1. ## Primitive roots

I am trying to show that the primitive fifth root of unity e^(2(pi)i/5)=sqrt5-1/4 + i (sqrt (5)+(sqrt5)/8. I have solved (sqrt (5)-sqrt5/8 but not sure really how to complete the algebra?

I am trying to show that the primitive fifth root of unity
We know the n>1-th roots of unity that are of the form e^{m*pi*i/n} where m is a positive integer and gcd(m,n)=1 will be a generator for the group of all roots of unity.
Since 5 is a prime there are exactly 4 primitive roots of unities (because those the ones that form generators):
e^{pi*i/5},e^{2pi*i/5},e^{3pi*i/6},e^{4pi*i/5}

3. ## Sorry but

I am trying to show that the primitive fifth root of unity e^(2(pi)i/5)=sqrt5-1/4 + i (sqrt (5)+(sqrt5)/8. I have solved (sqrt (5)-sqrt5/8 but not sure really how to complete the algebra?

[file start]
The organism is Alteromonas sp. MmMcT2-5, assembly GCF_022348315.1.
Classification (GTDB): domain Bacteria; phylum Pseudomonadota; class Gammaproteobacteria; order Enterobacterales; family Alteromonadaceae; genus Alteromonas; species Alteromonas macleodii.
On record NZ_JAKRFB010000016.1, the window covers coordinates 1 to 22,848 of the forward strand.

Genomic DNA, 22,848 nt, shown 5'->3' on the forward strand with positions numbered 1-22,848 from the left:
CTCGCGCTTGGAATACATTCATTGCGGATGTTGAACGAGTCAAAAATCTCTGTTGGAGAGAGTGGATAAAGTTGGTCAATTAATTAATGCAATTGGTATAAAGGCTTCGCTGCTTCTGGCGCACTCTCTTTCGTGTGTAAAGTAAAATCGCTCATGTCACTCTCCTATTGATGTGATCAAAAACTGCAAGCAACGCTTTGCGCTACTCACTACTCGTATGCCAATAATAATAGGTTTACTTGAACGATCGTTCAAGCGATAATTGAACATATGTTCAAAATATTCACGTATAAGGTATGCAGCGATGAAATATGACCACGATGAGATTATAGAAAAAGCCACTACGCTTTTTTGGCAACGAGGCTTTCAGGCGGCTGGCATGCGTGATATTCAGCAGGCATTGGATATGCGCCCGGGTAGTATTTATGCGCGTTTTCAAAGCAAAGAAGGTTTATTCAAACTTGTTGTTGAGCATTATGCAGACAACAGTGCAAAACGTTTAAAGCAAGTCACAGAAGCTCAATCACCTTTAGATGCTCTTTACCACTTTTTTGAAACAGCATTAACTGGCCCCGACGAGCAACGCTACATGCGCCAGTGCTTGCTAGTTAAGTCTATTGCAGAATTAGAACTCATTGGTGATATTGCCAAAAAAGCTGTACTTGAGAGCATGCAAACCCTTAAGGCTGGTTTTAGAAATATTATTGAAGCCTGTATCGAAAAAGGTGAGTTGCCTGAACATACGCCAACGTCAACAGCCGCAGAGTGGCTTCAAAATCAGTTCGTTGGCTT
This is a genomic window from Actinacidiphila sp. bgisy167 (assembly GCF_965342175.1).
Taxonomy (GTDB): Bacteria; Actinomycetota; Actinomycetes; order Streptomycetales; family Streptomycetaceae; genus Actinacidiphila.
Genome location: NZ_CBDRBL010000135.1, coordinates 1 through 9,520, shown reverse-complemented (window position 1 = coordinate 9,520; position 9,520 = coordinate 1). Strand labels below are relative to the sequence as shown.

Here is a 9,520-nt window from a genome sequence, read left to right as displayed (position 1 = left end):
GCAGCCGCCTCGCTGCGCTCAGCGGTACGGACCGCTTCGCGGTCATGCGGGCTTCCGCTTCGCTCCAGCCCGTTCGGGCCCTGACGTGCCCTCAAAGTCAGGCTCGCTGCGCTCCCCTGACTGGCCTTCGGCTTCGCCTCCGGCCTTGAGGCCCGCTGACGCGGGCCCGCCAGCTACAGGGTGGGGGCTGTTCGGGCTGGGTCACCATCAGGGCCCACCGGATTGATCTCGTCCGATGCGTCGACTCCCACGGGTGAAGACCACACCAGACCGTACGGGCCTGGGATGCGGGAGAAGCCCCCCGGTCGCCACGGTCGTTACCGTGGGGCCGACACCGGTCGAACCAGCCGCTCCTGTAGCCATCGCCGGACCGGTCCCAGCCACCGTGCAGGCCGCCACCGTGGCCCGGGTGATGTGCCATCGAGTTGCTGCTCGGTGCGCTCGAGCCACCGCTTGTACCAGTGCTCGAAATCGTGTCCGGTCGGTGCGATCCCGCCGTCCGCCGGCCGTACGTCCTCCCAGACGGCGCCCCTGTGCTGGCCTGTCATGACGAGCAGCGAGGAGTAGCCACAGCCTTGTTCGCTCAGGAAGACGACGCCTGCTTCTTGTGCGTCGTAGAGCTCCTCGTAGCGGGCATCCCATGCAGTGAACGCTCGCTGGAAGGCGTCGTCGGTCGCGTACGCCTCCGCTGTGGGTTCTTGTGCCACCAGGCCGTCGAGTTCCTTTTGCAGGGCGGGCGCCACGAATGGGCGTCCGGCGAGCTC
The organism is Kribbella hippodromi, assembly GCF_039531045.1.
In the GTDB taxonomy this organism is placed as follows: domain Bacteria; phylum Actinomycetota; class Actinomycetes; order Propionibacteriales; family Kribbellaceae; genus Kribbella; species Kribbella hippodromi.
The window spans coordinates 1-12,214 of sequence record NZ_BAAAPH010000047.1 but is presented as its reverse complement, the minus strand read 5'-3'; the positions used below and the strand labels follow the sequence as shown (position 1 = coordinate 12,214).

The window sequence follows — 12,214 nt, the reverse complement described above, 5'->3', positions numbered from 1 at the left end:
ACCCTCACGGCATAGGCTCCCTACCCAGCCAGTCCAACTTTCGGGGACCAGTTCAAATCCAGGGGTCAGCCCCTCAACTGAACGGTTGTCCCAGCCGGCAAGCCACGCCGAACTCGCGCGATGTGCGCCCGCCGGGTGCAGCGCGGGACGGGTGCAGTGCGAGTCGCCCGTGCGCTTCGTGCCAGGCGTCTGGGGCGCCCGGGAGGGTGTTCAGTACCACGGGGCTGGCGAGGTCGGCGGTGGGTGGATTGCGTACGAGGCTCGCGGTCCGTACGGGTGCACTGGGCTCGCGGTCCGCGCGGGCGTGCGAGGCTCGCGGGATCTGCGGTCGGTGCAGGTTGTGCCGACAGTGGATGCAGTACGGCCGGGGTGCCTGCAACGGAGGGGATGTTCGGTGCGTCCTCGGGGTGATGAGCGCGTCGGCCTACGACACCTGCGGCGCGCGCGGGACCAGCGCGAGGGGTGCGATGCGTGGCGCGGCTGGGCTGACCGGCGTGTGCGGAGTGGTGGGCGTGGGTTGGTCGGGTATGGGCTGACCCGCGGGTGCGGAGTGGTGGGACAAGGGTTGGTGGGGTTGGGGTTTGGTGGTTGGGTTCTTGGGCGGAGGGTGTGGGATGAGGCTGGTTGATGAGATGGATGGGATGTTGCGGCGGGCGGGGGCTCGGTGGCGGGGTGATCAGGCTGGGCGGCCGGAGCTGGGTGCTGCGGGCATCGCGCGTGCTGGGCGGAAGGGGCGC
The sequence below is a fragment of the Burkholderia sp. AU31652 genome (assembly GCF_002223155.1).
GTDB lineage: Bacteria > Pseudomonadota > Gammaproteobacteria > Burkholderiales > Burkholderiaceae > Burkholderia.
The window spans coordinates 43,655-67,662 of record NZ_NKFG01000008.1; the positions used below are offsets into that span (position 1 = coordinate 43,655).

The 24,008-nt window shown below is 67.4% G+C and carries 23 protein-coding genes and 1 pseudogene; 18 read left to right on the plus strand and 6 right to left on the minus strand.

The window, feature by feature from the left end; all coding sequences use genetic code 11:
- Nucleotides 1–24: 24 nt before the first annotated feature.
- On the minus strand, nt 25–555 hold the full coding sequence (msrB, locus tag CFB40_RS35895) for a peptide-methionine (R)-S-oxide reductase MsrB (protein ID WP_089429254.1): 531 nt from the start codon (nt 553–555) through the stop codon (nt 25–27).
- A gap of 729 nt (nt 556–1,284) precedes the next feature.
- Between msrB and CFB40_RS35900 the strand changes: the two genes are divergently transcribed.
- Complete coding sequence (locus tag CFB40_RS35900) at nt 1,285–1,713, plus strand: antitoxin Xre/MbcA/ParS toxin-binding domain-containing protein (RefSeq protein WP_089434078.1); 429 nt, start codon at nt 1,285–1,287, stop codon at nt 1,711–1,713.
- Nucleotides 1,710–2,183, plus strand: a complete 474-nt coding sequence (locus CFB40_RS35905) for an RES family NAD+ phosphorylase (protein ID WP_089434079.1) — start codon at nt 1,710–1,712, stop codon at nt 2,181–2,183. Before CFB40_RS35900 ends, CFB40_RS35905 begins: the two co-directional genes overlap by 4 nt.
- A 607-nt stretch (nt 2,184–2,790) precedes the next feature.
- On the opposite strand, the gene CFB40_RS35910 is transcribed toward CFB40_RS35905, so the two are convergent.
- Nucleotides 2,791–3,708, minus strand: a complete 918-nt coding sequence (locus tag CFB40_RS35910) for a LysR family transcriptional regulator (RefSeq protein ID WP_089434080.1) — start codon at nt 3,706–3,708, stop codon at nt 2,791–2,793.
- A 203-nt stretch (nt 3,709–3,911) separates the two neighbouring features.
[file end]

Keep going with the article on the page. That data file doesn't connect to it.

I'm sorry I can't answer your question but I bet you can answer mine. What is a primitive root?

More careful placement of parentheses would have helped.

And I still don't understand what you did . . .

I am trying to show that the primitive fifth root of unity is:
. . . . . - - - . . . . . ._ . . . . . . . . _________
. . e^{2πi/5} .= .[√5 - 1]/4 + i·√(5 + √5)/8

. . . . . . . . . . . ________
I have solved √(5 - √5)/8 . ? . and what do you mean by "solved"?

From DeMoivre's Formula, we already know that:

. . e^(2πi/5) .= .cos(2π/5) + i·sin(2π/5)

So we need to find the values of: .cos(72°) and sin(72°)

Can you do that?

5. Originally Posted by exweedfarmer
I'm sorry I can't answer your question but I bet you can answer mine. What is a primitive root?
It is not an elementary answer but here it is.

Given a finite field F. It can be shown that the multiplicative group is in fact cyclic! Thus, it has generators. Those generators are primitive roots.